Ancestry.weird


Screenshot parody (c) 2013, Alex Colvin

Screenshot parody (c) 2013, Alex Colvin

Welcome to Ancestry.weird.

I had an experience with a record-search recently that I have to share because it’s just, um, odd. I was working on updating a biographical sketch of an ancestor from my maternal side and decided to double-check the data I had on him: a Civil War soldier. I already had his profile on my Ancestry tree, but it was lacking some data which I had in his hard file which I’d compiled back in 2000, and was among those many, many files I keep in an actual file cabinet in my study (otherwise known as Colvin Study Central)

I’ve had a love-hate relationship with Ancestry.com since becoming a member in 2000. Some years I’d  renew for another year; sometimes just for a month, depending on how pissed off I was with their somewhat schizophrenic way of compiling and displaying data. Mostly, my  beef with them has been about how their “records” are digitized in such a way to leave much data excluded. Blame that on a business that relies so heavily on volunteers to do the grunt work and transcribing. That transcription / digitization flaw was entirely missing from Ancestry.com’s competitor, Footnote.com,  who were a welcome breath of fresh air in the field choked with amateurism and poorly-cited compilations, but Ancestry gobbled them up in 2010 and re-branded them Fold3, and the ruining of their previous excellent digitization commenced shortly thereafter.  So, I’ve come to expect a level of inferiority with Ancestry’s records, despite their voluminous collection which continues to grow at an almost exponential rate, complete with errors and bizarre attributions. What those of us who use period records a lot call source citations. Which brings me to my recent experience.

So, imagine my surprise when, clicking on an Ancestry.com database link titled U.S., Civil War Soldier Records and Profiles, 1861-1865 and  being shown a lengthy profile – complete with the subject’s image – which I compiled back in 2000! and had posted on the subject’s  profile page. Stupid me, I was expecting an actual profile found perhaps in some military directory. Instead, I get my own compilation, rendered in their source citation as being (I love this part,) “… a compilation of military records (including state rosters, pension records, and regimental histories) of individual soldiers who served in the United States Civil War.”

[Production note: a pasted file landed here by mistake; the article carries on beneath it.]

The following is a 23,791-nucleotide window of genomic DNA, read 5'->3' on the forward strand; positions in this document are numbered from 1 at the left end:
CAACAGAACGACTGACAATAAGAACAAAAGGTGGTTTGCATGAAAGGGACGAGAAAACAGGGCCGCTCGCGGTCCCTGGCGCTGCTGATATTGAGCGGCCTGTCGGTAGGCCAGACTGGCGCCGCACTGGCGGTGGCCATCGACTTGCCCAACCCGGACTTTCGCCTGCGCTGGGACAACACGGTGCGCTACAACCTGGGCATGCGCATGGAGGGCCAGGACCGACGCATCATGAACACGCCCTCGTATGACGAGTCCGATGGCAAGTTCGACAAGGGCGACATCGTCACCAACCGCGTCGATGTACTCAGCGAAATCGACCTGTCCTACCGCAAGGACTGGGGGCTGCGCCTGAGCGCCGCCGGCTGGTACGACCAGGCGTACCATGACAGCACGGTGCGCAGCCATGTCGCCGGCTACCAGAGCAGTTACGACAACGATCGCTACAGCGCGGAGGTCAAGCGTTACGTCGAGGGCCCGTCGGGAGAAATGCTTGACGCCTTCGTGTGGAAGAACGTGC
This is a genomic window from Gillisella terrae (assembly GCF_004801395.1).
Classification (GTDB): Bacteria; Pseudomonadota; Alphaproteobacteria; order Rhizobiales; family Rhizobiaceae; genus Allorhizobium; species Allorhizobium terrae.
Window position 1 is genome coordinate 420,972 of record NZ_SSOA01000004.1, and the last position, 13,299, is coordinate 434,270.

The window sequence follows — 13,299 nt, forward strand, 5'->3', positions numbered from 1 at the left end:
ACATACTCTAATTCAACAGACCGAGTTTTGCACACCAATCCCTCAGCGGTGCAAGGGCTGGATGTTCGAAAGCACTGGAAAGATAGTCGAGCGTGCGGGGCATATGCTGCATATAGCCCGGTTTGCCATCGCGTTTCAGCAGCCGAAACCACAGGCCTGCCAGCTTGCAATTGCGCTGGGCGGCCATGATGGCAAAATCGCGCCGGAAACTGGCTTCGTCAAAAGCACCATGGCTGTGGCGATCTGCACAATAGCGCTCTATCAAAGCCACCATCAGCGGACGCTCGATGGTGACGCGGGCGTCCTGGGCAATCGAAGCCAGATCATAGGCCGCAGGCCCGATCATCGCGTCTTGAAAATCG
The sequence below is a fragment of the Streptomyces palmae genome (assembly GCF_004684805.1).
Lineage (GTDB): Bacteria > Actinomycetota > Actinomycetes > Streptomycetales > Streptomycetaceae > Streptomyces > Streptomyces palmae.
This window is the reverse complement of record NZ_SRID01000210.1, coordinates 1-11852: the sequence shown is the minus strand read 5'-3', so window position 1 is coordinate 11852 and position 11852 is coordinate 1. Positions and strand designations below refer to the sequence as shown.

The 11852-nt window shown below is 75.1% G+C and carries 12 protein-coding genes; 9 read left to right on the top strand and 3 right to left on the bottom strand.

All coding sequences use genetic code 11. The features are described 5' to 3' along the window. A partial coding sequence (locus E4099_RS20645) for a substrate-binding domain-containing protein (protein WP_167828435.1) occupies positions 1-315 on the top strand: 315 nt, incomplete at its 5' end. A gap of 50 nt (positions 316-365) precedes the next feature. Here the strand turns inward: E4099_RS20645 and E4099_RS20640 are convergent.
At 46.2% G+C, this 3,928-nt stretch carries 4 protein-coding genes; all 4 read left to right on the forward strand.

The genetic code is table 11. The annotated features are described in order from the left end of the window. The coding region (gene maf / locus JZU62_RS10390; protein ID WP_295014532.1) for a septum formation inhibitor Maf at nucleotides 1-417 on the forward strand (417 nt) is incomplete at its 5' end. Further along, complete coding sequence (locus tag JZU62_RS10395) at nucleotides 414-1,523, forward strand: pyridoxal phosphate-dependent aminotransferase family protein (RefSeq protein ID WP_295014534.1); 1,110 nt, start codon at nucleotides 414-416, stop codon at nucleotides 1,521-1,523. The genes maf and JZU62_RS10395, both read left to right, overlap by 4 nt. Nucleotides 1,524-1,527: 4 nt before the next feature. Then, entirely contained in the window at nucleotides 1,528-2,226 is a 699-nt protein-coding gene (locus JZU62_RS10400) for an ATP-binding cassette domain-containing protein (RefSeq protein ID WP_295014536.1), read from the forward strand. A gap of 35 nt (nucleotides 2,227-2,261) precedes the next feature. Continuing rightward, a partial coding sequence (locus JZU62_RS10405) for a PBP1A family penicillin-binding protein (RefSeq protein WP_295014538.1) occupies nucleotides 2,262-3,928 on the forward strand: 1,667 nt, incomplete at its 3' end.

Really? So which one am I? A roster, a pension record?  It’s hard to tell, because last time I checked, I was a just an Ancestry.com member. I know, I know, their disclaimer tells me that everything I deposit on those profiles is theirs to do with as they please, but must they try to pass off non-official compilations as official records?  Must they cherry-pick members’ data, toss it in a genealogical heap and then extrude it back to dues-paying members as a database with an impressive-sounding title? Besides, they have a “stories and photos” category for that. Somehow seeing my own handiwork recycled back to me – and charged a fee for the pleasure of accessing it  seems genealogically cheesy, or am I just being overly-sensitive and under-appreciative of the behemoth that has become Ancestry.com.

Since I wrote that Civil War soldier’s profile,  I’ve added a few stories and profiles. But I learned to use a copyright bug on each one and to convert them to PDF before uploading them — two features the aforementioned profiled lacked. A safeguard  I would suggest my fellow genealogists also  use, unless you want to pay to revisit your own work via the pricey Ancestry.com data recycling machine.

Advertisements

About Alex Colvin

Senior, History, minoring in Anthropology, University of Houston. Charter President, Walter Prescott Webb Historical Society, (Webb UH Main 2014-2015) University of Houston. Additional publishing credits can be found at the link:
This entry was posted in Uncategorized. Bookmark the permalink.